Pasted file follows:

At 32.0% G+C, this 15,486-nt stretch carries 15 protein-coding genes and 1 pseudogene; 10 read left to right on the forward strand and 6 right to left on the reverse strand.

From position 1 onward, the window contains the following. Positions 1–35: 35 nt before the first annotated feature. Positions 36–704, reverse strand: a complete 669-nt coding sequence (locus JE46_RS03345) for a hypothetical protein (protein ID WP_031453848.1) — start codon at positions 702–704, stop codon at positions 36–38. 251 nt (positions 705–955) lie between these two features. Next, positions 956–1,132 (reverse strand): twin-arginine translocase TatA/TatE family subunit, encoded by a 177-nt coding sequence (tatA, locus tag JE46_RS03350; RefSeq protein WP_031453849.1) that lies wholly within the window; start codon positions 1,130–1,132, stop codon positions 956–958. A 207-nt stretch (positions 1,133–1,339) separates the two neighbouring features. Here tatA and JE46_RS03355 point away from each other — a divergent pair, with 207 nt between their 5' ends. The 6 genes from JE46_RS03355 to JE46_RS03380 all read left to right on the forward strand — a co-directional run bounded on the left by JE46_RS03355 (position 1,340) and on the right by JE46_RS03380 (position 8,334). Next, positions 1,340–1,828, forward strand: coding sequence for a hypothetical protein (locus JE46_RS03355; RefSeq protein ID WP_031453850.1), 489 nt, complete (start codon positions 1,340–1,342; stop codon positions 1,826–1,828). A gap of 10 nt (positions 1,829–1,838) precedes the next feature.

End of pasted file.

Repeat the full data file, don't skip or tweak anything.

At 32.0% G+C, this 15,486-nt stretch carries 15 protein-coding genes and 1 pseudogene; 10 read left to right on the forward strand and 6 right to left on the reverse strand.

From position 1 onward, the window contains the following. Positions 1–35: 35 nt before the first annotated feature. Positions 36–704, reverse strand: a complete 669-nt coding sequence (locus JE46_RS03345) for a hypothetical protein (protein ID WP_031453848.1) — start codon at positions 702–704, stop codon at positions 36–38. 251 nt (positions 705–955) lie between these two features. Next, positions 956–1,132 (reverse strand): twin-arginine translocase TatA/TatE family subunit, encoded by a 177-nt coding sequence (tatA, locus tag JE46_RS03350; RefSeq protein WP_031453849.1) that lies wholly within the window; start codon positions 1,130–1,132, stop codon positions 956–958. A 207-nt stretch (positions 1,133–1,339) separates the two neighbouring features. Here tatA and JE46_RS03355 point away from each other — a divergent pair, with 207 nt between their 5' ends. The 6 genes from JE46_RS03355 to JE46_RS03380 all read left to right on the forward strand — a co-directional run bounded on the left by JE46_RS03355 (position 1,340) and on the right by JE46_RS03380 (position 8,334). Next, positions 1,340–1,828, forward strand: coding sequence for a hypothetical protein (locus JE46_RS03355; RefSeq protein ID WP_031453850.1), 489 nt, complete (start codon positions 1,340–1,342; stop codon positions 1,826–1,828). A gap of 10 nt (positions 1,829–1,838) precedes the next feature.